Recent books such as Masculindians (2014) and Indigenous Masculinities (2015) have expressed concern about colonial cultures of toxic masculinity naturalized among Indigenous men. But these works often fall back on performative narratives about cisgender, straight men reclaiming warrior-like representations, at times regardless of the ethics of those men’s relationships to the women and femmes in their lives. The cis- and heteronormative frame of Indigenous masculinity studies, theory, and art makes an uneasy footing for gender-fluid, and even traditional forms, of masculinities. And still, the criminalization of Indigenous men and boys persists.
Curated by Adrienne Huard and Lindsay Nixon for gijiit, “For Whom Masculinities Matter” asks: what has gone unsaid about NDN masculinities? What can radical tenderness and fluid gender teach us about consciousness-raised, anti-colonial, tender Indigenous masculinities?
gijiit is a curatorial collective based in Montreal and Toronto, concentrated on community-engaged Indigenous art addressing gender, sex, and sexualities.
Sāmoan heterosexuality is a Church performance for Gregorian shame-time (2019)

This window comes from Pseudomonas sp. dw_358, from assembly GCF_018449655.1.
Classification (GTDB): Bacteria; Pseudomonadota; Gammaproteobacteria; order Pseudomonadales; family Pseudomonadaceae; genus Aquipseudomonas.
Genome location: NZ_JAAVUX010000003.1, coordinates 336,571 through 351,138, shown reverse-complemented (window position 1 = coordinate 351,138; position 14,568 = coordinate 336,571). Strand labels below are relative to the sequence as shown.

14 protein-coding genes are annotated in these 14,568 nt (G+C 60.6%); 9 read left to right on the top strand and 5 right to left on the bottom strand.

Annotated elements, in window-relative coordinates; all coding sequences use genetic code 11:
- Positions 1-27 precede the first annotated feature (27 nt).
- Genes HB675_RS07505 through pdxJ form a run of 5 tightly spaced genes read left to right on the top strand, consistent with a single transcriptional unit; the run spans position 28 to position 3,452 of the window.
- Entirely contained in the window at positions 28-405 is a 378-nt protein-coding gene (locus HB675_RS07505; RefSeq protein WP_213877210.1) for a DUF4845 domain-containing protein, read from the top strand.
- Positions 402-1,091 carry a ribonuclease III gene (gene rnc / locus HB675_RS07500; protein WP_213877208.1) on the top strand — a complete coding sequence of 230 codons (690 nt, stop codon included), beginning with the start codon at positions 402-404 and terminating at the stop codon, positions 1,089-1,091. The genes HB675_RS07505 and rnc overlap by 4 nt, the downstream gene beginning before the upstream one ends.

This performance consists of five gestures (saltwater on hands as ancestral veneration, golden showers on shoulders and chest as care, cumlined chest and arms as chosen kinship, intentional hand massage and nipple/hip pinching as healing traumas, shared breath affirmation as living beyond Western taboos). These allude to non-heteronormative Indigenous desire and pleasure in the precolonial Pōula ceremony from the Sāmoan archipelago, beyond Christian pain as a mirror to Indigenous self in all colonized territories. Drawing on the faletele architectural form, an oval circle of gold leaf will be activated with bowls of waters. In the Vitrine, neon calls to action in Sāmoan language: ‘ai muli, ‘ai mimisā [eat ass, eat cum].
Not every boy gets their first ribbon shirt from his grandma (2018)